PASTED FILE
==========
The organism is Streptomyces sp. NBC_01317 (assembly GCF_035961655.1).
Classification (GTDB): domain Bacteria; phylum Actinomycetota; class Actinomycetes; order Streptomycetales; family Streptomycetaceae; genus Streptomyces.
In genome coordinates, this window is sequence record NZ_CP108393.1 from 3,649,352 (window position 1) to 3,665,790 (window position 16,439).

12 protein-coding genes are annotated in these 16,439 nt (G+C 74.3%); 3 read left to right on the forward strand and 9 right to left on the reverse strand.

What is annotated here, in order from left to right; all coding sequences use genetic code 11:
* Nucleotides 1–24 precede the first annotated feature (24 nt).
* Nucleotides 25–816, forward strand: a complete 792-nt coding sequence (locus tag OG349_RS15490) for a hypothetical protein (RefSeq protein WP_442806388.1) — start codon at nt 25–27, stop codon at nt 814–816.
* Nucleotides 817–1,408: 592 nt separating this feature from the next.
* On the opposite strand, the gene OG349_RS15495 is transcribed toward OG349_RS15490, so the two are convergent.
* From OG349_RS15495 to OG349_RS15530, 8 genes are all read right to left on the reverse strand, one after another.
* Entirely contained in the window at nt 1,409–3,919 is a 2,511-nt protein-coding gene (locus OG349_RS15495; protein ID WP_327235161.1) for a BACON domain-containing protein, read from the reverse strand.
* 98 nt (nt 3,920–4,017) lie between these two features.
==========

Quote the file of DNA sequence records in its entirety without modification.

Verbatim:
The organism is Streptomyces sp. NBC_01317 (assembly GCF_035961655.1).
Classification (GTDB): domain Bacteria; phylum Actinomycetota; class Actinomycetes; order Streptomycetales; family Streptomycetaceae; genus Streptomyces.
In genome coordinates, this window is sequence record NZ_CP108393.1 from 3,649,352 (window position 1) to 3,665,790 (window position 16,439).

12 protein-coding genes are annotated in these 16,439 nt (G+C 74.3%); 3 read left to right on the forward strand and 9 right to left on the reverse strand.

What is annotated here, in order from left to right; all coding sequences use genetic code 11:
* Nucleotides 1–24 precede the first annotated feature (24 nt).
* Nucleotides 25–816, forward strand: a complete 792-nt coding sequence (locus tag OG349_RS15490) for a hypothetical protein (RefSeq protein WP_442806388.1) — start codon at nt 25–27, stop codon at nt 814–816.
* Nucleotides 817–1,408: 592 nt separating this feature from the next.
* On the opposite strand, the gene OG349_RS15495 is transcribed toward OG349_RS15490, so the two are convergent.
* From OG349_RS15495 to OG349_RS15530, 8 genes are all read right to left on the reverse strand, one after another.
* Entirely contained in the window at nt 1,409–3,919 is a 2,511-nt protein-coding gene (locus OG349_RS15495; protein ID WP_327235161.1) for a BACON domain-containing protein, read from the reverse strand.
* 98 nt (nt 3,920–4,017) lie between these two features.